The publishing industry can be a challenge for someone with artistic sensibilities. The psyche can be worn down by disappointment, bad reviews, poor sales, and rejection by agents and editors.
To be resilient in the face of such disillusion is a quality to be desired.
I found this quote from Søren Kierkegaard (Danish philosopher and theologian 1813-1855) in his book Either/Or:
“If I were to wish for anything, I should not wish for wealth and power, but for the passionate sense of the potential, for the eye which, ever young and ardent, sees the possible. Pleasure disappoints, possibility never.”
What Kierkegaard wrote resonates with me at the deepest levels. Every day when working on a new project or reviewing a new proposal or helping an author through a new challenge I strive to use “the eye which…sees the possible.”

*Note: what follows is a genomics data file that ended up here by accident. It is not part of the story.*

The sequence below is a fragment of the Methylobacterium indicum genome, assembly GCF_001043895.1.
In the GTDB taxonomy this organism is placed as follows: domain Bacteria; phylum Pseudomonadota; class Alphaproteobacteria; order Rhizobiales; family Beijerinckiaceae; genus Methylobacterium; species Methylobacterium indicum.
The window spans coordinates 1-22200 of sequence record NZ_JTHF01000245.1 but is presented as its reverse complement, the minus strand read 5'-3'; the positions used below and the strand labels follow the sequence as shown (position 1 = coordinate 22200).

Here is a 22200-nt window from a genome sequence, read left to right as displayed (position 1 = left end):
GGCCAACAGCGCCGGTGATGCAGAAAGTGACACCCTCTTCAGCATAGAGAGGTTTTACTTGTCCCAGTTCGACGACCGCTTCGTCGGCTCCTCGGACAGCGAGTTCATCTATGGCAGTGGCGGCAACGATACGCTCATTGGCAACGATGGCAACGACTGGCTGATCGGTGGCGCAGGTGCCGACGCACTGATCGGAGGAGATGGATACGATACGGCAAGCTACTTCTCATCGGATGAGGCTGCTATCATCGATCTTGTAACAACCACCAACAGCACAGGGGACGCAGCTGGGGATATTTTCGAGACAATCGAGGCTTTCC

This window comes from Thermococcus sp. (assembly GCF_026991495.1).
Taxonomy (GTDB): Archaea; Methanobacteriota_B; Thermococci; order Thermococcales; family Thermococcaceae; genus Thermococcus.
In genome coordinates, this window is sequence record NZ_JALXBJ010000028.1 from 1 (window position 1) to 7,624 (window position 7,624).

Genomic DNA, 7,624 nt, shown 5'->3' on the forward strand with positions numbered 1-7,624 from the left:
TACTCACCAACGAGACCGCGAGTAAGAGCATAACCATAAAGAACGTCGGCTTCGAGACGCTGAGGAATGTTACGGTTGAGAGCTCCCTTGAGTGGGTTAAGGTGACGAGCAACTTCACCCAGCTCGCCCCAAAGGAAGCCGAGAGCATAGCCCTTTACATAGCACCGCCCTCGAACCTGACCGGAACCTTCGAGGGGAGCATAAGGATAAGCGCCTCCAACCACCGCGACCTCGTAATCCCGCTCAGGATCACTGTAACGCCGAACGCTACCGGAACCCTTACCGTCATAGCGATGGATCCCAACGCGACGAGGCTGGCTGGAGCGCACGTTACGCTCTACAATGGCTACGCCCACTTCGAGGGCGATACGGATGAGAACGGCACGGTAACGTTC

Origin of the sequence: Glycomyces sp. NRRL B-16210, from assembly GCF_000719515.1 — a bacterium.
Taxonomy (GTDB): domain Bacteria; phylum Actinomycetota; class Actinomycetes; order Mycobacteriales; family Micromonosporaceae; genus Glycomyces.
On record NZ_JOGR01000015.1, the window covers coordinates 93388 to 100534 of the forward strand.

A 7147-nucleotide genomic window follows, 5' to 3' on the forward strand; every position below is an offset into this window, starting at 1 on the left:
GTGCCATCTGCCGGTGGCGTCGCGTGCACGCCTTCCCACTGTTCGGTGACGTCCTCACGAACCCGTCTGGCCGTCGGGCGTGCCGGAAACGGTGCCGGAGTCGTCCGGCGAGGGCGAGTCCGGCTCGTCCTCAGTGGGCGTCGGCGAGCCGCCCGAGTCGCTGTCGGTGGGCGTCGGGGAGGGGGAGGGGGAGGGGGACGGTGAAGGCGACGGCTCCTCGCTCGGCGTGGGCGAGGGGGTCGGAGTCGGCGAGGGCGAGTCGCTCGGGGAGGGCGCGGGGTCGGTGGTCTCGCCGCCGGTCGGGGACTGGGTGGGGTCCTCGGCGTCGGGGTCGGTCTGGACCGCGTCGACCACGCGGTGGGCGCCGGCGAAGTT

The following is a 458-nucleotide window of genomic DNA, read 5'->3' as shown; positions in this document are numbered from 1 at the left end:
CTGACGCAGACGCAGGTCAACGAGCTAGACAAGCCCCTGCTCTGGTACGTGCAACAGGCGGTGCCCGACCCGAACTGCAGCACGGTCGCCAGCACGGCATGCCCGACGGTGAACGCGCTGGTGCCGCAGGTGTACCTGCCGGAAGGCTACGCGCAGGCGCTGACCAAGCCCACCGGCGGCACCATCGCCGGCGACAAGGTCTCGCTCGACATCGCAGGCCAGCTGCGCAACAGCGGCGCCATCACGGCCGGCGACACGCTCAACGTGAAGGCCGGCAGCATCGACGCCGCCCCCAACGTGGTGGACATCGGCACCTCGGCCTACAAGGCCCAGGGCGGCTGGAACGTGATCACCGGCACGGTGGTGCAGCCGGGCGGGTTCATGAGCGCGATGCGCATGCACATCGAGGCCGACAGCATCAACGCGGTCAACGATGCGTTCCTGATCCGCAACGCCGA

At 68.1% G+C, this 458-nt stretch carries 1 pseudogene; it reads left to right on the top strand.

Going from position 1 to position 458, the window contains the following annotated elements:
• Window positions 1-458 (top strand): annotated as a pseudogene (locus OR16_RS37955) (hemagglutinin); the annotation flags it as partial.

Is this project commercially viable? Does this author have the indescribable magic? Is this a message that can change lives? Each question is immersed in the “possible.” That moment of decision weighs the possible against the unlikely. And once the decision is made hoping that it was the right one at that moment.
When the “possible” becomes a reality and ineffable literature takes shape…anything can happen. It is a beautiful thing.
The care you take today to craft just the right sentence, to spin the right story, to research, and plot, and plan, and compose, and dream. It is in that beautiful mess that the elixir of possibility is formed.
“My task, which I am trying to achieve is, by the power of the written word, to make you hear, to make you feel―it is, before all, to make you see.”
― Joseph Conrad from Lord Jim